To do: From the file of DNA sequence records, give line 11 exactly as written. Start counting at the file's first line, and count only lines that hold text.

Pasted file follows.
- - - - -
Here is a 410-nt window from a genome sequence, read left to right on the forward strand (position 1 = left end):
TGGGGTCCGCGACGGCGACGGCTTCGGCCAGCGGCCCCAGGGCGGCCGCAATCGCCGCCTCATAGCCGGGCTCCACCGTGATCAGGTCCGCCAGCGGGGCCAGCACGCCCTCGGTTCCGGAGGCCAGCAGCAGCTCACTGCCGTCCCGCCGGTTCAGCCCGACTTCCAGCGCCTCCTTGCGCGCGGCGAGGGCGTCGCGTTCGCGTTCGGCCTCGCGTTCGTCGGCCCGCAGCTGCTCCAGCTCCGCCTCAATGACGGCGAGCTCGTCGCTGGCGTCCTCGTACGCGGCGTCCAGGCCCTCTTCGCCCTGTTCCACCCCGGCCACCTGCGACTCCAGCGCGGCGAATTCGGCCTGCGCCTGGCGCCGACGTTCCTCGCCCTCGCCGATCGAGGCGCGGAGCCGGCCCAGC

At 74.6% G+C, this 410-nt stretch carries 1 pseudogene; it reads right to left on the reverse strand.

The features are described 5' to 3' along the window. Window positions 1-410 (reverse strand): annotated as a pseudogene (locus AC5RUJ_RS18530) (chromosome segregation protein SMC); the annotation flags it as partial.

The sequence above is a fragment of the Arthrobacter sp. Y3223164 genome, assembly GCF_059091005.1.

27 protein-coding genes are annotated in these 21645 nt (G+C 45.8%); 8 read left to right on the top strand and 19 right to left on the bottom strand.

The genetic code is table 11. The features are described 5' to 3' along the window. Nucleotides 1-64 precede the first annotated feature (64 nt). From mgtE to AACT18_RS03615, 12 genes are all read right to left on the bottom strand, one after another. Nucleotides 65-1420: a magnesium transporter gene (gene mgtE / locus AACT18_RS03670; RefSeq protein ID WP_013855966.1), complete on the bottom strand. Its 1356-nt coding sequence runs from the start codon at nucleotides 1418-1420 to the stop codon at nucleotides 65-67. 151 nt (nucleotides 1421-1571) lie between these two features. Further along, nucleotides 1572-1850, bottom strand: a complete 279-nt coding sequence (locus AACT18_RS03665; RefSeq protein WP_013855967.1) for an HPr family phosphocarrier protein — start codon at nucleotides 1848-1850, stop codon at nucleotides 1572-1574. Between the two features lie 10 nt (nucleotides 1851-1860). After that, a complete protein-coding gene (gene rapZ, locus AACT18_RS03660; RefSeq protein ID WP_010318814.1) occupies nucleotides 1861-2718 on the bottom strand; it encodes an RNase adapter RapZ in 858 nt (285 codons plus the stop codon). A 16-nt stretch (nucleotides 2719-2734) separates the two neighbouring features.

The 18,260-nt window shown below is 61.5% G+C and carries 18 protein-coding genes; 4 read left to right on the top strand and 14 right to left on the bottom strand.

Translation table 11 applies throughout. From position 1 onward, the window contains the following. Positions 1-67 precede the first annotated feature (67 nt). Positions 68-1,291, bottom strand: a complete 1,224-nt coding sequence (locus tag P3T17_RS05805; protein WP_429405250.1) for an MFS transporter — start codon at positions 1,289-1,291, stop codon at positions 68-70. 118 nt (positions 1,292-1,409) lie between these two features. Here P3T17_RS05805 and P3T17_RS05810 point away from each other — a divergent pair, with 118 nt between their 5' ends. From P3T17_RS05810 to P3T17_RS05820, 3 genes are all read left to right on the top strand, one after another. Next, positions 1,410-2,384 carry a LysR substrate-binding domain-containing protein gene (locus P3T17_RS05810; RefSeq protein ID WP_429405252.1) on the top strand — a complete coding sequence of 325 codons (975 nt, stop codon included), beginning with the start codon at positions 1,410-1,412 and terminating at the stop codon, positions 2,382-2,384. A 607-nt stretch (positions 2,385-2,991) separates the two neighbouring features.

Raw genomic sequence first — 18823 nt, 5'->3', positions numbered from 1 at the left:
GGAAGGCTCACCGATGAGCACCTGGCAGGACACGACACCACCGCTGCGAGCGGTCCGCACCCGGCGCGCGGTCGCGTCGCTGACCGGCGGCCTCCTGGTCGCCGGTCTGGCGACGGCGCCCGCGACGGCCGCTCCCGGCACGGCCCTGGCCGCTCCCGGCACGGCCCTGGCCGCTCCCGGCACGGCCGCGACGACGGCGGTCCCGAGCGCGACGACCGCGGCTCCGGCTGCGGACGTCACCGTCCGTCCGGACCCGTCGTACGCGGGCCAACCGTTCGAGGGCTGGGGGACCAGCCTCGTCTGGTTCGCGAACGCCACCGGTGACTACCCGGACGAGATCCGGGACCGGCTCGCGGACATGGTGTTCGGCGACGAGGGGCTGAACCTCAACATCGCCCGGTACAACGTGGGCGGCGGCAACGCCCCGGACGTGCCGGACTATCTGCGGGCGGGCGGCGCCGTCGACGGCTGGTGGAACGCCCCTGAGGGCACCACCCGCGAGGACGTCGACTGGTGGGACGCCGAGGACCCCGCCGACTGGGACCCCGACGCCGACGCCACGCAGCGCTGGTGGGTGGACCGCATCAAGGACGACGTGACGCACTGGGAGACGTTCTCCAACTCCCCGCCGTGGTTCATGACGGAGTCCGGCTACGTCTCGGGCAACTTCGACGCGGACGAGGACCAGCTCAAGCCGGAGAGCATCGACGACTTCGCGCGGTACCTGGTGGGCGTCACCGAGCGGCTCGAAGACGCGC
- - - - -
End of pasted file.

GGAAGGCTCACCGATGAGCACCTGGCAGGACACGACACCACCGCTGCGAGCGGTCCGCACCCGGCGCGCGGTCGCGTCGCTGACCGGCGGCCTCCTGGTCGCCGGTCTGGCGACGGCGCCCGCGACGGCCGCTCCCGGCACGGCCCTGGCCGCTCCCGGCACGGCCCTGGCCGCTCCCGGCACGGCCGCGACGACGGCGGTCCCGAGCGCGACGACCGCGGCTCCGGCTGCGGACGTCACCGTCCGTCCGGACCCGTCGTACGCGGGCCAACCGTTCGAGGGCTGGGGGACCAGCCTCGTCTGGTTCGCGAACGCCACCGGTGACTACCCGGACGAGATCCGGGACCGGCTCGCGGACATGGTGTTCGGCGACGAGGGGCTGAACCTCAACATCGCCCGGTACAACGTGGGCGGCGGCAACGCCCCGGACGTGCCGGACTATCTGCGGGCGGGCGGCGCCGTCGACGGCTGGTGGAACGCCCCTGAGGGCACCACCCGCGAGGACGTCGACTGGTGGGACGCCGAGGACCCCGCCGACTGGGACCCCGACGCCGACGCCACGCAGCGCTGGTGGGTGGACCGCATCAAGGACGACGTGACGCACTGGGAGACGTTCTCCAACTCCCCGCCGTGGTTCATGACGGAGTCCGGCTACGTCTCGGGCAACTTCGACGCGGACGAGGACCAGCTCAAGCCGGAGAGCATCGACGACTTCGCGCGGTACCTGGTGGGCGTCACCGAGCGGCTCGAAGACGCGC